medications interfere with cholesterol production in the body and work against the body's
own healing process.

The first step is to assess the current situation by taking a comprehensive health screen and
health history. The next step ideally includes one or more laboratory tests. There are three
tests that are very good for assessing the health impact of stress. These are hair analysis, an
adrenal stress test, and neurotransmitter testing.

Hair Analysis

Justin Smith     
Hair analysis is very good for looking at your overal state of health. It provides us with a
good indication of:

      Overal stress levels
      Toxicity levels (heavy metals)
      General mineral levels
      Thyroid gland stress
      Adrenal gland stress
      Inflammation
      Immune strength
      Blood glucose fluctuations

A small hair sample is sent to the laboratory using the sample collection kit provided.

Adrenal Stress Test

The adrenal stress test directly measures the level of the hormones cortisol and DHEA – the
two main stress related hormones produced by the adrenal glands. It involves collecting a
saliva sample in a test tube four times in one day. Again, a sample collection kit is provided.

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Neurotransmitter Testing
The stress response is activated through the nervous system. A signal is sent via chemical
messengers known as neurotransmitters. These neurotransmitters get used-up much more
quickly under stress and deficiencies are often seen. The neurotransmitters also become
imbalanced compared with each other.

It is the neurotransmitters that are very often associated with the psychological symptoms of
stress and post traumatic stress disorder. Surprisingly, the neurotransmitter balance is almost
always overlooked by health care professionals.

The test for neurotransmitter levels is achieved by sending a urine sample to the laboratory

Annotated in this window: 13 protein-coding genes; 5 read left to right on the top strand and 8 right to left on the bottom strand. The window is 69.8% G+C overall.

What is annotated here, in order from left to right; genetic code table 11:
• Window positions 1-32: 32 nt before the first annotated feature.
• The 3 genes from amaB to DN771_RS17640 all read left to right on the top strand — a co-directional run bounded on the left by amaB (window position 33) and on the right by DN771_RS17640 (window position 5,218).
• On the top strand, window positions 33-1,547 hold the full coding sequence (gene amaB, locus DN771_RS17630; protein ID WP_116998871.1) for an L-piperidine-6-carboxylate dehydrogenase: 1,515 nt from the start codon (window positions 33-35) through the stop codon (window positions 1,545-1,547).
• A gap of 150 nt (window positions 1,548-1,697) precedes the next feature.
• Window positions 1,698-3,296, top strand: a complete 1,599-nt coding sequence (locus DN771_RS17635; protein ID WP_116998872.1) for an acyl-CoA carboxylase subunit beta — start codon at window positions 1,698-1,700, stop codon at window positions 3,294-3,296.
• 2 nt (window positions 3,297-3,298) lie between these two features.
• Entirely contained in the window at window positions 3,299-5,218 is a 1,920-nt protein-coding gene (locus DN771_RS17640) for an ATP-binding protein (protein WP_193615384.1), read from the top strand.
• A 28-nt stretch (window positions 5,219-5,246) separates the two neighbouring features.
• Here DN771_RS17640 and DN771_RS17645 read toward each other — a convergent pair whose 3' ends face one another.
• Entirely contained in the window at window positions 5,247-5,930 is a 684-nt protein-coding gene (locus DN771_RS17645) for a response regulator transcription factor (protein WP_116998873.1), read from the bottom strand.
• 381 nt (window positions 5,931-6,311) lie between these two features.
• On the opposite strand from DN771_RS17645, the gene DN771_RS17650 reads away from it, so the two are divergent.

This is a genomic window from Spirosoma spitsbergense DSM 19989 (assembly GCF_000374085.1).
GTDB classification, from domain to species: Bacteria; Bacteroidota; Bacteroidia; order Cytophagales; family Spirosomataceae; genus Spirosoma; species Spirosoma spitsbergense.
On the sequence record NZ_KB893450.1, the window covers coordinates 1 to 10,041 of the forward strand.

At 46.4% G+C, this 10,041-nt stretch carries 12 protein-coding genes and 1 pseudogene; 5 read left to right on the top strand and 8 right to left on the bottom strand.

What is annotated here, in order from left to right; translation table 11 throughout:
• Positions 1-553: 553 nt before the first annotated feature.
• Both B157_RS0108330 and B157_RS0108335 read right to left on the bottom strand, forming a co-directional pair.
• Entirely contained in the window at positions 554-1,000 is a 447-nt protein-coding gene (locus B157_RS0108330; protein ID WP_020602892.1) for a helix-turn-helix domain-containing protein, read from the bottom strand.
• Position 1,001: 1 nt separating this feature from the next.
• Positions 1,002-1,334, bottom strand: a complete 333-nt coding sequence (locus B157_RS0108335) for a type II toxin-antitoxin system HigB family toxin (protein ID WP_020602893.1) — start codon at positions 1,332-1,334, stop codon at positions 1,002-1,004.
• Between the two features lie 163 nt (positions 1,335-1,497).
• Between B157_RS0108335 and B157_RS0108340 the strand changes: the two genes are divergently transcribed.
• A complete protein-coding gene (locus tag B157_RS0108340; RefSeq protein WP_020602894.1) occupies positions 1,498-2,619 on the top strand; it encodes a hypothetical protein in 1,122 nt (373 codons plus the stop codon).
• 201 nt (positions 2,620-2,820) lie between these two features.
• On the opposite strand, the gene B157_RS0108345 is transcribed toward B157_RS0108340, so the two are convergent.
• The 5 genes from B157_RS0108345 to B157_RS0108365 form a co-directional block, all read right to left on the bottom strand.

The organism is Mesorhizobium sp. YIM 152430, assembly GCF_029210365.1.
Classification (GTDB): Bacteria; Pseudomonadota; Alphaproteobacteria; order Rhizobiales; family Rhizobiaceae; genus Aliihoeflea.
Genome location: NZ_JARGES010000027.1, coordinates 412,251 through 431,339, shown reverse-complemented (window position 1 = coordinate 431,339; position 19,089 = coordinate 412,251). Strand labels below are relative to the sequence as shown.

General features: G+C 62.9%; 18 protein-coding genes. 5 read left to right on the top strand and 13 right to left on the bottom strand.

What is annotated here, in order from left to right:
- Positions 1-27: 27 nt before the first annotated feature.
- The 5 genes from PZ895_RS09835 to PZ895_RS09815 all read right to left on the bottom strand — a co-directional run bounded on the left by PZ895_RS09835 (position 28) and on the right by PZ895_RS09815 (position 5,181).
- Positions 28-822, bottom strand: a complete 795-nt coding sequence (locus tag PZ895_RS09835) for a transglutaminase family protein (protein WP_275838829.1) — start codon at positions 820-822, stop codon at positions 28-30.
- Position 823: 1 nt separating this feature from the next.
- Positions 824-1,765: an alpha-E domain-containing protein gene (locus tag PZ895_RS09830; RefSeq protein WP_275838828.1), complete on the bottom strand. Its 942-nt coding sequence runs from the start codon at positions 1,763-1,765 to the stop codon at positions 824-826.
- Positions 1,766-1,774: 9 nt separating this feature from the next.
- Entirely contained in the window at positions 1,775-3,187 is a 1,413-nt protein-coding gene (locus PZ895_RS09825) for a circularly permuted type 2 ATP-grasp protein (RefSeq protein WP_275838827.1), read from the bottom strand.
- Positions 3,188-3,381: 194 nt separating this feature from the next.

for analysis. The levels present can then be compared against optimum levels. A nutritional
supplement programme is then designed to correct any imbalances.

  Neurotransmitter          Plays a Role In                                    Inhibitory/

  Serotonin                                                                    Inhibitory
                            Sleep cycle, depression, anxiety,
                            carbohydrate cravings, PMS

  Dopamine                                                                     Inhibitory /
                            Focus, attention, memory, motivation/drive,
                            mood, addictive disorders

  Noradrenaline                                                                Excitatory
                            Energy, drive, stimulation, insomnia, anxiety

  Adrenaline                                                                   Excitatory
                            Metabolism, energy, depression, cognitive

  GABA                      Reduces excess stimulation                         Inhibitory

  Glutamate                                                                    Excitatory
                            Agitation, sleeplessness, depression when

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                                      Recovery Programme
Armed with the information from the health screen, advice can be given about the
appropriate use of any laboratory tests. Then, a recovery program can be built. Generally.
this will involve both dietary and lifestyle changes. You will be given information about
how to support the body nutritionally when under stress. You will also be provided with
various tips for restoring proper function to the adrenal glands.

Initial consultation and comprehensive health screen........£55

Hair analysis lab test...........................................................£65

Adrenal stress test (saliva)..................................................£80

Neurotransmitter urine analysis..........................................£150

Follow-up consultations......................................................£45

Please note that in many cases only one laboratory test is required initially, and in some
cases it is possible to proceed directly from the information obtained during the
comprehensive health screen, without the need for laboratory tests. This all depends, of
course, on the severity of symptoms and how long stress has been affecting your health.

Consultations can be held at your place of work (if based in London) or over the telephone.

The initial consultation can be ordered at              .
You will be sent a health questionnaire to complete prior to your consultation appointment.

For further details please contact Justin Smith via the website or email

Justin Smith